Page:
Game Theory is the study of strategic decision-making, which lends itself very well to baseball. At the player level, the manager level, and the general manager level, individuals make decisions based on beliefs about the expected actions of others, all of which can be better understood using game theory. Having studied game theory for a decade and published sabermetrics for five years, I figured it was about time to apply the former to the latter.
Using a game theoretic framework will justify some common baseball strategies but often will suggest that teams and players should behave differently. However, before any of the specific applications can be discussed, it’s important to get some concepts together. Today’s article will talk about some basic game theory concepts that we’ll need going forward and some basic applications associated with each to illustrate them. This gives us a broader framework for discussing pitch selection for a few articles after this.
Strategies, best responses, Nash Equilibrium, and dominant strategies
The principal difference between game theory and other economics is the incorporation of other people’s actions into determining one’s own. A strategy is defined as an option that a player can choose at any point in time, conditional on the information that he has at the time. In a simultaneous move game, the strategies are just the allowable actions.
In baseball, a set of strategies could be all possible lineups that a manager could choose at the beginning of the game. Choosing lineups is a simultaneous move game that mangers play at the beginning of the game. A sequential move game involves strategic substitutions with a dynamic aspect.
The most important concept in game theory to understand is “best responses,” as incorporated in a Nash Equilibrium. A Nash Equilibrium is an outcome to a game such that all players have “best responded” to each other’s strategies. In other words, no one would regret his strategy, based on the revelation of other players’ strategies.
In previous work, I have discussed the concept of why slotting was an effective way to keep bonuses down for drafted players, but let’s use a one-shot game (with no future drafts to follow) of this as an example and explain why slotting would not work without future drafts.
Suppose that the Dodgers and the Giants, two high-spending division rivals, are fighting for the National League West, and they are considering either:
(A) going over slot for a highly touted first-round pick out of high school and paying a large bonus
(B) paying the recommended slot bonus for a college senior in the first round
There are a few similar players at each spot, too, so the Dodgers and Giants can each select a high school or college player as they see fit. And let’s suppose for simplicity that all contracts are secretly hammered out in advance (i.e. decisions are not actually sequential). Both teams must decide whether to work out a contract with a highly touted high school prospect well in advance without knowing what the other team will do.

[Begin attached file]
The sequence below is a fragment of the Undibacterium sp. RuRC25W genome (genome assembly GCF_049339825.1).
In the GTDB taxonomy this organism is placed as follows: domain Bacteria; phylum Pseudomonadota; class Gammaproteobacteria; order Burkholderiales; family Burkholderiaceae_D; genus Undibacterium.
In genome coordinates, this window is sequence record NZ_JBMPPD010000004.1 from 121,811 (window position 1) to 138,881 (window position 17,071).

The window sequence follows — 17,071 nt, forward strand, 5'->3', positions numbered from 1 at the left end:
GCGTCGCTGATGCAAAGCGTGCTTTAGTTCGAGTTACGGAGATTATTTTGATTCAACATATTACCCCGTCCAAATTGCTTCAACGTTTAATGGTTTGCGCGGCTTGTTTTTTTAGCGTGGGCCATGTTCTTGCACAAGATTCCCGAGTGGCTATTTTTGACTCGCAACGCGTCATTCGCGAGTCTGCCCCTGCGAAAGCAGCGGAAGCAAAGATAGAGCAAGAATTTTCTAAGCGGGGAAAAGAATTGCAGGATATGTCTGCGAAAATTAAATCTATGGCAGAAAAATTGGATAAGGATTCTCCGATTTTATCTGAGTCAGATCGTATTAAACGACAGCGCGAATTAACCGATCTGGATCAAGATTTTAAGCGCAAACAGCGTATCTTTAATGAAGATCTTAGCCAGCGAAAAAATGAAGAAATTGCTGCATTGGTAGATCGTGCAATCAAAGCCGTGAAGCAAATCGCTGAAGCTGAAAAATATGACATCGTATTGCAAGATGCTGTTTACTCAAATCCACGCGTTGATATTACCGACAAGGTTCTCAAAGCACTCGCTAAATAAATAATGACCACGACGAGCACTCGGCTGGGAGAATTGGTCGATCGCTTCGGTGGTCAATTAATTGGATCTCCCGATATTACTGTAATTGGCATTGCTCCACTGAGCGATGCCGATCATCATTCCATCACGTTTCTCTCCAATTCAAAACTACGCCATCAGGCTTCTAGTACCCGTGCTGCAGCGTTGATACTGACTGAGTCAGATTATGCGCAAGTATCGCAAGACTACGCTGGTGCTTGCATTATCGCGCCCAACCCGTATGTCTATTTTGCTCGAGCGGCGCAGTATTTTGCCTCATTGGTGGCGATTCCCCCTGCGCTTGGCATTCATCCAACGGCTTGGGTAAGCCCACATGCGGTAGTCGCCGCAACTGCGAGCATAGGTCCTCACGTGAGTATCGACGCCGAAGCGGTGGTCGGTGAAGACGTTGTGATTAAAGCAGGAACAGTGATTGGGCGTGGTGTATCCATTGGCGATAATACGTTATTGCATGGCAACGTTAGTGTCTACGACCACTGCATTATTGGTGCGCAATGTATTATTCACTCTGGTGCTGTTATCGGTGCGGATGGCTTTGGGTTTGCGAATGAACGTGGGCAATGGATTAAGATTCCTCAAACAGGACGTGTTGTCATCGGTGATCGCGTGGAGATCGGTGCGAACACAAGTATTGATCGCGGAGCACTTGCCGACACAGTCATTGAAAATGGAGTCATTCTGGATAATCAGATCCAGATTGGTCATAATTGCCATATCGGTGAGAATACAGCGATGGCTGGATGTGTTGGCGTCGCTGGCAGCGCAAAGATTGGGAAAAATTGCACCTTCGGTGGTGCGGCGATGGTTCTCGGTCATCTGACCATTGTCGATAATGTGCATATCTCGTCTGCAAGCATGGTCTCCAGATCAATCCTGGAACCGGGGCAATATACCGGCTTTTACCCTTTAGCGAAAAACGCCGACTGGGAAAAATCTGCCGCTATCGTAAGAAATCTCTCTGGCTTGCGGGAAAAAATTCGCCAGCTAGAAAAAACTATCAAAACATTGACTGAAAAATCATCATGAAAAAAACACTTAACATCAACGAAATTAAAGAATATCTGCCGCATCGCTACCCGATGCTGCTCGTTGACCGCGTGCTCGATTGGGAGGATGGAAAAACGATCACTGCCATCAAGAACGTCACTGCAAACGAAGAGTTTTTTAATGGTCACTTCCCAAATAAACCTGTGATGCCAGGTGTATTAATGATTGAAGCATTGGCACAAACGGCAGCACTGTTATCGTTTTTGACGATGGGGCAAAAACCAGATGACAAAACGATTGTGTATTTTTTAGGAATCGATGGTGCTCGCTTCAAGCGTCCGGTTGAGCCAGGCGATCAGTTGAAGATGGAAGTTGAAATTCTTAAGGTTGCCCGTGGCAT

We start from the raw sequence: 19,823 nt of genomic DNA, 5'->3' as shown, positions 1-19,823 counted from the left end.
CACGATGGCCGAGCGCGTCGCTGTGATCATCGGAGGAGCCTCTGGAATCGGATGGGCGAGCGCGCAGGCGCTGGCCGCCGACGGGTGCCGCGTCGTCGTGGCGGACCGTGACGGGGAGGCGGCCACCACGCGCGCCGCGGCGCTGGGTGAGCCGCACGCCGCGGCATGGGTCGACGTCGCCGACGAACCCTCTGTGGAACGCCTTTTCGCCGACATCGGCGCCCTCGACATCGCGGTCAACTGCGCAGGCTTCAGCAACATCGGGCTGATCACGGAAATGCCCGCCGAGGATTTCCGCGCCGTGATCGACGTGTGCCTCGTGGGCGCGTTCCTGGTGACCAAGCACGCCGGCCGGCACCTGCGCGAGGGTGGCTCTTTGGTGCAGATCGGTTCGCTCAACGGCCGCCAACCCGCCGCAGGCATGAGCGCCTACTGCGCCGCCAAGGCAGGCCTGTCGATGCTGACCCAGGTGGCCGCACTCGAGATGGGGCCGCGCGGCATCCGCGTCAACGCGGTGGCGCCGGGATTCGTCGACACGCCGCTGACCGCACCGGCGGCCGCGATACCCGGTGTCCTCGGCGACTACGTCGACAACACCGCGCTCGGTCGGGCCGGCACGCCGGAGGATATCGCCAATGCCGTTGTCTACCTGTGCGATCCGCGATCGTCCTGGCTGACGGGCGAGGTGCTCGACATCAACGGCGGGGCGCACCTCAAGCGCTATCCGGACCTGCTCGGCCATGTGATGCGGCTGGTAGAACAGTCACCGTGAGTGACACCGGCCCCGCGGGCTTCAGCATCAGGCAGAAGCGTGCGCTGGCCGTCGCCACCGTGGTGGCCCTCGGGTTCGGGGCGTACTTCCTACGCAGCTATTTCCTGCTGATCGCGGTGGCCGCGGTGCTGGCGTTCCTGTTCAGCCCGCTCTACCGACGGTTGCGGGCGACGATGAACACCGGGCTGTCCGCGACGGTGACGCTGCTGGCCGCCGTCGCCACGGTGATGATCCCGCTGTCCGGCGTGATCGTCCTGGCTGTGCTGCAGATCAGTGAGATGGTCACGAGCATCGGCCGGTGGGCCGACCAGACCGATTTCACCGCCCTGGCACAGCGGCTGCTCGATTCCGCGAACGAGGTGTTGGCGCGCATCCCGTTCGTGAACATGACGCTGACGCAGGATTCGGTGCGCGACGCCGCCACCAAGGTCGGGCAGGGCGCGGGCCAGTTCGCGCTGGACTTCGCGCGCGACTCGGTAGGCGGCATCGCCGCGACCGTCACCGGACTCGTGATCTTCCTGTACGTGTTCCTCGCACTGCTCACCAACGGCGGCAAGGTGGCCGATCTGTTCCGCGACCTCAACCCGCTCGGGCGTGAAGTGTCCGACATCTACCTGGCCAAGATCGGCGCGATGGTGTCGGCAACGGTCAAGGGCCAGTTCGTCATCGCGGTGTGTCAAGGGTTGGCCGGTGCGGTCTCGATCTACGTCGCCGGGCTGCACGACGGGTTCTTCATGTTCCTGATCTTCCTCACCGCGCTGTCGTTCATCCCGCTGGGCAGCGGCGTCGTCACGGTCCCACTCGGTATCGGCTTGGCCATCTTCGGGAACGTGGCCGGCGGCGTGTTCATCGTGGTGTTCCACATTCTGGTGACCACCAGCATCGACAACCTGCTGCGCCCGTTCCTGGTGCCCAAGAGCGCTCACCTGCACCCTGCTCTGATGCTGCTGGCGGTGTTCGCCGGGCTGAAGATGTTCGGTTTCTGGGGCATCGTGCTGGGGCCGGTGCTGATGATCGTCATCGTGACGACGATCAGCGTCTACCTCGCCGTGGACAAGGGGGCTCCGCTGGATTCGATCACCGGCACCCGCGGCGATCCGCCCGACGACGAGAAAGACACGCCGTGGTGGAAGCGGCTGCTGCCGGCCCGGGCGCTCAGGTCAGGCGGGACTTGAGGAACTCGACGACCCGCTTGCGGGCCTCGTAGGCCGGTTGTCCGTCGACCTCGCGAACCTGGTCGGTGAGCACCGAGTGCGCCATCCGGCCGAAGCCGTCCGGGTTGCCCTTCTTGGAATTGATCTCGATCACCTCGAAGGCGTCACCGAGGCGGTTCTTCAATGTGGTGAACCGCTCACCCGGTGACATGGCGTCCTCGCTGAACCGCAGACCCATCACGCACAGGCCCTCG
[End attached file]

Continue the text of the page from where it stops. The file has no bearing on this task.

Assuming all else equal, the added advantage in future division championships leads to payoffs as follows:
|Dodgers\Giants||College draftee||High-school draftee|
In the above table, we have the sets of strategies available to each team represented by the rows (for the Dodgers) and by the columns (for the Giants). In other words, the Dodgers get to pick the row that we end up in (making the Dodgers the “row player”) and the Giants pick the column (making them the “column player”).
The payoffs listed are the Dodgers (in blue), followed by the Giants (in orange) for each outcome. So, for instance, the payoff to the Dodgers of picking a high-school draftee is seven if the Giants pick a college draftee, but the Giants’ payoff would be just one.
To figure out what the teams will do, we need to figure out what the best response would be to each pick. Let’s be the Dodgers here. If the Giants pick a college draftee, which payoff is higher—choosing a college draftee or a high-school draftee? The payoff of seven for a high-school draftee exceeds the payoff from drafting a college player of five—so the Dodgers would prefer a high-school draftee if the Giants pick a college draftee.
What about if the Giants pick a high-school draftee? In that case, the Dodgers’ payoff to a college draftee would be just one, while a high-school draftee would be worth a payoff of three. The Dodgers would be better off picking a high-school draftee in either case.
This means that the Dodgers have a dominant strategy, which means their best response is the same for any Giants action. The Giants’ decision is symmetric, so they also have a dominant strategy. Both teams pick high-school draftees and get payoffs of three and we have a Nash Equilibrium, since both teams would not regret their strategies upon learning the strategy of the other player.
Sometimes, it’s easiest to underline and bold the best responses so that you can find the best answer. An equilibrium occurs when both numbers are underlined and bolded in a cell.
|Dodgers\Giants||College draftee||High-school draftee|
Extensive form vs. normal form
The table format above is called a “normal form,” but there is another way of displaying games, which is called the extensive form. This is most useful for sequential games because it shows the order of decision-making.
Let’s revise some assumptions. Say the Dodgers pick first, and then the Giants choose after observing the Dodgers’ pick. In the normal form, simultaneous-move game above, I fudged this assumption by pretending that everything can be negotiated in advance, but let’s take that back.